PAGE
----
Coal Seam not the only fire in the area | PostIndependent.com
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Coal Seam not the only fire in the area

What began as a 20-acre wildfire spread to 13,500 acres and burned for a month when lightning ignited the Spring Creek Fire 12 miles north of New Castle on June 22. Only a few miles to the east, the 12,000-acre Coal Seam Fire in Glenwood Springs continued to burn.

It was also a summer that saw a fire burn 1,600 acres and three residences in Missouri Heights, and spark another dangerous fire near Thompson Creek.

When the Spring Creek Fire began, interagency fire crews, including smokejumpers and helicopters, jumped on the fire in the Clinetop area of the Flat Tops. Steep canyons made firefighting difficult.



Within a week the fire had grown to 250 acres, whipped up by high winds and continuing drought conditions. It moved from Spring Creek to the East Elk Creek drainage, threatening ranches there. Preparations were made to evacuate people living up East Elk Creek. The fire burned to within a mile of the homes.

By the following weekend the fire had resisted efforts by firefighters to control it and increased in size to 1,000 acres. By June 30 it was at 3,000 acres with no sign of slowing down.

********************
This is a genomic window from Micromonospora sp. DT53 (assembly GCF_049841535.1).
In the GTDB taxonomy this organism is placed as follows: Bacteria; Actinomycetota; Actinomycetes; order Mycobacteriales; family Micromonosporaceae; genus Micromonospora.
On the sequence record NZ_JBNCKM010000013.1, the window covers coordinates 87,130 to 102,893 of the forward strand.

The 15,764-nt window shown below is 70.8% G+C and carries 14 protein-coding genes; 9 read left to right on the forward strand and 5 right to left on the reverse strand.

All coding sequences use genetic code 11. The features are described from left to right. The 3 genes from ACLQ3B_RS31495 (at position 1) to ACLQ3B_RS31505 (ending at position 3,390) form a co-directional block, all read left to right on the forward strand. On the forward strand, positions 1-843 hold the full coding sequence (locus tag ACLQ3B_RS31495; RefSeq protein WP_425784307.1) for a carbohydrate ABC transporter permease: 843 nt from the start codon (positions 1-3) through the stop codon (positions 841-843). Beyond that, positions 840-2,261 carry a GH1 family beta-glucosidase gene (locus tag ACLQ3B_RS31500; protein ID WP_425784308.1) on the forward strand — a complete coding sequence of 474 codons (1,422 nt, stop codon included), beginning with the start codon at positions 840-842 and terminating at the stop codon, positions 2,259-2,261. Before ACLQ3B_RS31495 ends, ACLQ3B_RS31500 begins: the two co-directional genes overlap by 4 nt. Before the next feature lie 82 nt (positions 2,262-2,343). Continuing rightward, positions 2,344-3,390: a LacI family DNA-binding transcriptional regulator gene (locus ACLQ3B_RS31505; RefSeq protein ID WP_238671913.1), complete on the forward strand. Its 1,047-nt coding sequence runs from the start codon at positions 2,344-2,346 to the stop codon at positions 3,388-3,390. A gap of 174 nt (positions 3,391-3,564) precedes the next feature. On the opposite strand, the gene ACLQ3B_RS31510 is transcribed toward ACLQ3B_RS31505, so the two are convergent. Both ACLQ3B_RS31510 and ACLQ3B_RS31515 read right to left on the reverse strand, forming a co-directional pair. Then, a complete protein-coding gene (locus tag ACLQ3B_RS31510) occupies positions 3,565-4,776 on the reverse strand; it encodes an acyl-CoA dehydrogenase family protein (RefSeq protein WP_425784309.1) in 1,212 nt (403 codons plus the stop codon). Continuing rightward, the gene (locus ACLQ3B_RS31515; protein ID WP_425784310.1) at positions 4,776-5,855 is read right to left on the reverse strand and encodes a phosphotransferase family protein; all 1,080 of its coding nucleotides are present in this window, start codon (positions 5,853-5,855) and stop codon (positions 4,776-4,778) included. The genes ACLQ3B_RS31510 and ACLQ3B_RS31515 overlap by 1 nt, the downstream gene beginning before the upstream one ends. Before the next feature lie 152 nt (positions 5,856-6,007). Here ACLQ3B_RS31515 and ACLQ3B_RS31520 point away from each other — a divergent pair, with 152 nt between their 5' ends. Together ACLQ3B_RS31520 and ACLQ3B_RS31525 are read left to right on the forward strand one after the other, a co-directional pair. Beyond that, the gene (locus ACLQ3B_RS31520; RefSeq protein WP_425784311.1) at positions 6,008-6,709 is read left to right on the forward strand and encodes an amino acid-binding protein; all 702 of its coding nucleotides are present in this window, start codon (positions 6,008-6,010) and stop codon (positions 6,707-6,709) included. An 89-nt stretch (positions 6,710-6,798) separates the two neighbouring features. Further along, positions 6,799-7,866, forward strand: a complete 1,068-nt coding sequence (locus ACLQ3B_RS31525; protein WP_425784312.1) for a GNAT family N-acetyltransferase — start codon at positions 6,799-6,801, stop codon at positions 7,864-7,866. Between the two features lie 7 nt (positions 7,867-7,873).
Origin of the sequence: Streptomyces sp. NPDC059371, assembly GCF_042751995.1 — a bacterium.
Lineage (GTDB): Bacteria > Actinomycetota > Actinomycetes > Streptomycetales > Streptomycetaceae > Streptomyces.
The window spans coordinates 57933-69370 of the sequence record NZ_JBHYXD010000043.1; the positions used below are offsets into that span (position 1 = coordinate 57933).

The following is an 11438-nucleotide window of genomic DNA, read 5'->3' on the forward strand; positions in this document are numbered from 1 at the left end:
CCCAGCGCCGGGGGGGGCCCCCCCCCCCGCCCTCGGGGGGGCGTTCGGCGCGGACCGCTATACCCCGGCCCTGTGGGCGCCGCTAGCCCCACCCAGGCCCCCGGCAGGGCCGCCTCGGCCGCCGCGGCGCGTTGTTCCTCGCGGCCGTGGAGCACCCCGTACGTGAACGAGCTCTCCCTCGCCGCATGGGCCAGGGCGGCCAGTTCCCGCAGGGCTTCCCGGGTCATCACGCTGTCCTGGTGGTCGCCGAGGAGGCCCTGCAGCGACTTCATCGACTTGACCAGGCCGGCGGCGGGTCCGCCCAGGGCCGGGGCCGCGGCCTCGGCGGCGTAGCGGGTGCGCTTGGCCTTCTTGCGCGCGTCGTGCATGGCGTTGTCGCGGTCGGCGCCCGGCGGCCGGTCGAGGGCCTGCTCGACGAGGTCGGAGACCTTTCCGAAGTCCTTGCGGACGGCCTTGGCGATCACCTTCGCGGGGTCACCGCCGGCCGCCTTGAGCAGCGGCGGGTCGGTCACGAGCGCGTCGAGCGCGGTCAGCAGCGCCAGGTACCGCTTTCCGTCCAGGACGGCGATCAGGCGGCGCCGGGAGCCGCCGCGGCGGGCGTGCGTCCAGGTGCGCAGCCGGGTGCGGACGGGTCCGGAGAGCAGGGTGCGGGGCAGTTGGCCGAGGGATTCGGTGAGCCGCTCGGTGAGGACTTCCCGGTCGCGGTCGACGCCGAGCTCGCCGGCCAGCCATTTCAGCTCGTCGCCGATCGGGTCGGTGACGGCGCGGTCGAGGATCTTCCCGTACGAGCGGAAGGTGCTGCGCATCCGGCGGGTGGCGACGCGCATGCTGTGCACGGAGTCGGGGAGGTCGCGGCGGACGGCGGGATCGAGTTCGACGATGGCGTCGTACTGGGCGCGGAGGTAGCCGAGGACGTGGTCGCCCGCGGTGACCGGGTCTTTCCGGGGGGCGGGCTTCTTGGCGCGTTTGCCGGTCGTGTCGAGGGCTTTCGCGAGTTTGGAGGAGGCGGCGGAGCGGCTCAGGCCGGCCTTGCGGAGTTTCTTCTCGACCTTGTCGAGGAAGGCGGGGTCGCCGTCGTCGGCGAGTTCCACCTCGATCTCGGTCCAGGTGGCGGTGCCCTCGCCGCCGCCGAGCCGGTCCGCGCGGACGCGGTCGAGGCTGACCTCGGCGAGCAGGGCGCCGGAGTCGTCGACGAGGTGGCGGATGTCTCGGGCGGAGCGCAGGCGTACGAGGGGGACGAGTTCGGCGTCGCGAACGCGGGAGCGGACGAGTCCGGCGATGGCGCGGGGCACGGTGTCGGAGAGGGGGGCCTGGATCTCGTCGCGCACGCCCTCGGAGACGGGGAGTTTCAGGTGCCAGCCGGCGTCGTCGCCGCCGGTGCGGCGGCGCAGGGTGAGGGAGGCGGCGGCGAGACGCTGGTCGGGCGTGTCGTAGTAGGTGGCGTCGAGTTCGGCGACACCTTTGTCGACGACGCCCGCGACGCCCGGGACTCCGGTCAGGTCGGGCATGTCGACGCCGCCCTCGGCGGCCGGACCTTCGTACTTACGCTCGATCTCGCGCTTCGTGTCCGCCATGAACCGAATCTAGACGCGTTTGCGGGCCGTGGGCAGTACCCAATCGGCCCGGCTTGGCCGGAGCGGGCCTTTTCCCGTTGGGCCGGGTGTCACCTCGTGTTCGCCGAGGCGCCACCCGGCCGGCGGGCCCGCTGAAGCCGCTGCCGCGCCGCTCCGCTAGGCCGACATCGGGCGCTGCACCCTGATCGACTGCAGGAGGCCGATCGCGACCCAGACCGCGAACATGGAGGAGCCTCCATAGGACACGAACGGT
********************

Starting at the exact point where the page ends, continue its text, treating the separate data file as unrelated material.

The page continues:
Almost 300 firefighters were on the ground but could not contain the blaze, which burned north and east into East Elk Creek. The fire sent up a huge plume of smoke that could be seen from Interstate 70 about 12 miles south of the fire.

By July 1, the fire had grown to 7,339 acres and remained 0 percent contained. Most of the firefighting effort concentrated on keeping the fire from burning to the east and reaching Canyon Creek and its subdivisions.

Firefighting crews grew in number to 400 by July 4. By July 10 the fire was 50 percent contained. Spot crews were camping out within the fire’s perimeter to put out isolated flaring hot spots.

Over the next few days, high winds kicked up and the fire grew rapidly. On July 12 it reached 9,300 acres. Three days later it had reached 11,300 acres, due primarily to burnout efforts to keep the blaze from spreading to the east.

Annual afternoon thunderstorms finally developed and dropped enough moisture to give firefighters the upper hand. By July 17 the fire reached its final size of 13,500 acres. Firefighters continued to make huge strides in containment and on July 22 the Spring Creek fire was officially declared 100 percent contained.

Firefighting efforts cost the federal government $6.9 million.

As for the July 31 Panorama Fire, it was contained in about 24 hours after destroying two homes and a residential tepee. The fire was thought to have been started by a spark from a chain saw being used to cut rebar. Some employees of the construction crew allegedly responsible for the fire left town, preventing criminal prosecution, but civil action continues against Mendoza Concrete.

A quick response by firefighters and the arrival of cooler, wetter weather were credited for keeping in check the Thompson Creek Fire, which started Sept. 5 and raised concerns because of its proximity to Carbondale.


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